Time to be charitable towards chuggers
Better a street in which face-to-face fundraisers are free to annoy us than one in which they have been banned.
Over the past few years, there’s been a lot of negative publicity about face-to-face fundraisers or, as they’re otherwise known, ‘chuggers’ – an abbreviation of ‘charity mugger’. This term was coined by the media to describe the persistent, assertive and mostly young people who work busy high streets and thoroughfares wearing bright tabards, holding clipboards or electronic devices, trying to get us to donate regularly to charities.
Chuggers certainly seem to have developed a bad reputation. In Wolverhampton, for instance, they have been accused of accosting, harassing and intimidating shoppers to such an extent that locals now cite street fundraisers above parking restrictions as a reason for not wanting to shop on the high street. Elsewhere, face-to-facers find themselves similarly demonised. In fact, due to the escalating number of complaints from shop owners and members of the public, various local councils, from Liverpool to Lancaster, say they are actively restricting, or considering how to restrict, where and how face-to-face fundraisers can operate. Islington council in London even went so far as to consider banning chugging completely, until it recently relaxed its position.
But just how big a problem are chuggers? On the face of it, it seems as if councils are simply responding to popular demand. People are reported to have complained of having their personal space invaded, of feeling ‘time mugged’ or pressured to give in a public environment. Others worry that chuggers are giving charities a bad name. There’s even a Facebook campaign called ‘Ban the Chuggers – Charity Muggers‘.
Yet a poll from January this year painted a more ambiguous picture of public attitudes to face-to-face fundraisers. So when asked if chuggers were damaging public support for charities, 54.3 per cent agreed that they were. But 45.7 per cent actually thought chuggers could be good ambassadors and bring in valuable funds. It’s fair to say that people seem to have a problem with the behaviour of overzealous chuggers, not with chuggers in general.
So why are charities using chuggers? On the face of it, the British charity sector is thriving. It’s well recognised that British people are generous donators to charities. In a recent global study, for instance, Britain was identified as one of the countries with the highest proportion of adults giving money, with nearly three-quarters (73 per cent) of British adults reported to have given in the previous month. Little wonder, then, that there are as many as 162,440 general charities in the UK.
However, in real terms, the level of donations remains at best steady, and it does not do so without effort. This means that fundraising is an ongoing ‘must do’ for charities. Some do this in-house, employing their own fundraisers, while others employ professional fundraising organisations to help them. Regardless of the particular strategy, nearly all charities fundraise on the streets to help maintain or increase their incomes.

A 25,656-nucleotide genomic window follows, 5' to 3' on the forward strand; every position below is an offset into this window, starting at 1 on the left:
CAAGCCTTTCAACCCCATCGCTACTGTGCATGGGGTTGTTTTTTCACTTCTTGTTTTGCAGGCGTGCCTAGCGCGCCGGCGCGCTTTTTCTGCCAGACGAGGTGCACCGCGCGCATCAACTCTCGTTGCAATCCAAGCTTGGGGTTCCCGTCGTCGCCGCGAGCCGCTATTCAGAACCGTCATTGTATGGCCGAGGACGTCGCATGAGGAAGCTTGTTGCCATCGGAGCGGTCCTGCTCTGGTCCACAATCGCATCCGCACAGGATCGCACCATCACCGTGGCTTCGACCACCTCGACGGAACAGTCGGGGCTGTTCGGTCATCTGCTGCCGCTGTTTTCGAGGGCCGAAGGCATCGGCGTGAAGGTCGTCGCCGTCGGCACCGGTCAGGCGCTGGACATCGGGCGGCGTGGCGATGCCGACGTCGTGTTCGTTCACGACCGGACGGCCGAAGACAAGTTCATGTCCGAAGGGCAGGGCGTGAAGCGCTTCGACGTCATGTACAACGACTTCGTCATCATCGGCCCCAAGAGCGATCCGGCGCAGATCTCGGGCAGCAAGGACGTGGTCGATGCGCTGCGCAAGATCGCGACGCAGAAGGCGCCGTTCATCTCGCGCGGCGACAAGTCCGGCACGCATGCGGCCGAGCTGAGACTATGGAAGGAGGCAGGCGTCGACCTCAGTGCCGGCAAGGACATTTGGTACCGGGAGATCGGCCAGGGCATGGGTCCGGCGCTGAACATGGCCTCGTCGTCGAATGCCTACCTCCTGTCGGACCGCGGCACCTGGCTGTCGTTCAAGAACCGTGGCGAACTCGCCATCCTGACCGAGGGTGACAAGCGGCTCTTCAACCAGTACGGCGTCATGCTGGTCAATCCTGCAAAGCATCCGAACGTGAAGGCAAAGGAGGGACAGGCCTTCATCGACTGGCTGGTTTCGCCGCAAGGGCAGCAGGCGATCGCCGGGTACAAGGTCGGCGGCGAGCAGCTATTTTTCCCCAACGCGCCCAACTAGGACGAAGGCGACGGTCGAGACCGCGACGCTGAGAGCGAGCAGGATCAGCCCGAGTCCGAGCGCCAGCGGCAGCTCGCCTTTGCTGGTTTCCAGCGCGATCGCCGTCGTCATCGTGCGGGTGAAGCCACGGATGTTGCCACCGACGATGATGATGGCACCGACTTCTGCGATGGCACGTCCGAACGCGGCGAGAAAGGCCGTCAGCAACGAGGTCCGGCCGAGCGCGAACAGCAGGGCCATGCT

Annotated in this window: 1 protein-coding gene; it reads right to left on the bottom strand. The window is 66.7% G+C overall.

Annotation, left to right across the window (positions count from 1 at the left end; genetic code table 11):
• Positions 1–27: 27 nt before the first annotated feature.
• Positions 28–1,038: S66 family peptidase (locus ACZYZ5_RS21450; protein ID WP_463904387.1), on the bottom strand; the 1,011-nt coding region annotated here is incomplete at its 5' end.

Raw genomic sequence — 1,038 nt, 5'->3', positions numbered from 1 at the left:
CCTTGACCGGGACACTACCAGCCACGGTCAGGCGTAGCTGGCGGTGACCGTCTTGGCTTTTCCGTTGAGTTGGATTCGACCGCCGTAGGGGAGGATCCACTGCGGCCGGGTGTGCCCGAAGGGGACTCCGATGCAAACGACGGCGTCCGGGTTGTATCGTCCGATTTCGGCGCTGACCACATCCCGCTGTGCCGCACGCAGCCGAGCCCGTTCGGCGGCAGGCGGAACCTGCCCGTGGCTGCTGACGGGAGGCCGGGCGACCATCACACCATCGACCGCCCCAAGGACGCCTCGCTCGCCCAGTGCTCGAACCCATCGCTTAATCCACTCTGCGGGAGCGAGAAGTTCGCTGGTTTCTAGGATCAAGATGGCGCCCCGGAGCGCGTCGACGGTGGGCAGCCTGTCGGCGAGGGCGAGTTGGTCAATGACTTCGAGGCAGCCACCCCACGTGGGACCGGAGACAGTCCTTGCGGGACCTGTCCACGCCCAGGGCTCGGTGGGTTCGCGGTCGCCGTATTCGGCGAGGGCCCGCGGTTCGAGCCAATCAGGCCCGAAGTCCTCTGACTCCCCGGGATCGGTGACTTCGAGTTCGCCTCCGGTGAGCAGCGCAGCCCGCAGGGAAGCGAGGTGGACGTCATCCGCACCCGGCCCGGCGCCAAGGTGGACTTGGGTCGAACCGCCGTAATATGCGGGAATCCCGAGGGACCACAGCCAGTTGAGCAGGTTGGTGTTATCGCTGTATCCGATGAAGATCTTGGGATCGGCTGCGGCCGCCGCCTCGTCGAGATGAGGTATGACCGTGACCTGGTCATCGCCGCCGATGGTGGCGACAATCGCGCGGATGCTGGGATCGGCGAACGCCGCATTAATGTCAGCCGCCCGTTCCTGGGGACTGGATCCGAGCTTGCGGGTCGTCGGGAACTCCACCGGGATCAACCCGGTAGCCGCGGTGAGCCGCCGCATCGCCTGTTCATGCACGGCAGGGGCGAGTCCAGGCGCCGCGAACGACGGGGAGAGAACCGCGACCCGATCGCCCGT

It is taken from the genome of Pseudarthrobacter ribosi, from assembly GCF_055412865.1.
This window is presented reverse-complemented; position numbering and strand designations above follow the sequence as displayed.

There’s little doubt that street fundraising has become a cost-effective way of finding people to support charitable causes. For instance, just under 20 per cent of all donors currently giving to charities through direct debits or standing orders were recruited through face-to-face fundraising. The Public Fundraising Regulatory Association (PFRA) estimates that donors recruited this way make a combined donation of around £10million to charity each month (that’s around £120million a year). The reason for street fundraising’s success is not hard to fathom: chuggers are given ‘sign-up’ targets and have to be persistent and assertive in order to achieve them.
But does this mean that we need the council to protect us from the chuggers, with their clipboards and targets? There is already a code of practice drawn up by the Institute of Fundraising to which all fundraisers, including face-to-face ones, have to adhere. Enforced by the PFRA through a mix of self-accreditation, ‘mystery shoppers’ and a complaints process, breaches of the fundraising code already result in penalties.
Now, of course, some fundraisers break or bend the rules. But, if the comments on this Guardian article are any indication, many of us seem to find ways of dealing with overzealous fundraisers without the help of the local council. In the words of one member of the public: ‘I confronted the girl with the brolly about her manner – she looked shocked – it hadn’t occurred to her that her behaviour was intimidating! I saw her another day, arms by her side approaching people with a little more restraint. Result!’ Moreover, as the PFRA says ‘You might not like being asked to give by a “chugger”. But at least 600,000 people a year have no objection at all.’
I don’t think we should be asking the for councils to protect us from fundraisers. The streets are public places, in which we ought to be free to negotiate our own relationships. And whether that’s by giving some money to a chugger, or, indeed by declining to donate, the decision ought to be up to us, not cause-seeking councillors supposedly acting on our behalf. Maybe it is time to have another reclaim the streets campaign, but this time from the council.
Bríd Hehir is a fundraiser for Do Good Charity. She is writing in a personal capacity.
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